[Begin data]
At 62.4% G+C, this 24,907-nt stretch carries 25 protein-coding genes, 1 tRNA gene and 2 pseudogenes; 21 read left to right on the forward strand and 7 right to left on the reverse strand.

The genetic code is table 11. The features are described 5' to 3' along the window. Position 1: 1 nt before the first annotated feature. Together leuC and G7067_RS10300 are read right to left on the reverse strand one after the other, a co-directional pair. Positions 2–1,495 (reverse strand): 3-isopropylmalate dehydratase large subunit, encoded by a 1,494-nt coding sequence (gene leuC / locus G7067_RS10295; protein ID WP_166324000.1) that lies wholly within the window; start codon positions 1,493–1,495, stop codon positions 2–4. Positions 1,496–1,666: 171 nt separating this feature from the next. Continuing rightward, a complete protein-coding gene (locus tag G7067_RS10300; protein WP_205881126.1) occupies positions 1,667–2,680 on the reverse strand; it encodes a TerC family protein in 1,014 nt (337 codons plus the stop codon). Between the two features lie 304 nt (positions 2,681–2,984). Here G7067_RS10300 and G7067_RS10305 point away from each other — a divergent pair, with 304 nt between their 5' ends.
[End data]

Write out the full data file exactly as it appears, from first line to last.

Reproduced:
At 62.4% G+C, this 24,907-nt stretch carries 25 protein-coding genes, 1 tRNA gene and 2 pseudogenes; 21 read left to right on the forward strand and 7 right to left on the reverse strand.

The genetic code is table 11. The features are described 5' to 3' along the window. Position 1: 1 nt before the first annotated feature. Together leuC and G7067_RS10300 are read right to left on the reverse strand one after the other, a co-directional pair. Positions 2–1,495 (reverse strand): 3-isopropylmalate dehydratase large subunit, encoded by a 1,494-nt coding sequence (gene leuC / locus G7067_RS10295; protein ID WP_166324000.1) that lies wholly within the window; start codon positions 1,493–1,495, stop codon positions 2–4. Positions 1,496–1,666: 171 nt separating this feature from the next. Continuing rightward, a complete protein-coding gene (locus tag G7067_RS10300; protein WP_205881126.1) occupies positions 1,667–2,680 on the reverse strand; it encodes a TerC family protein in 1,014 nt (337 codons plus the stop codon). Between the two features lie 304 nt (positions 2,681–2,984). Here G7067_RS10300 and G7067_RS10305 point away from each other — a divergent pair, with 304 nt between their 5' ends.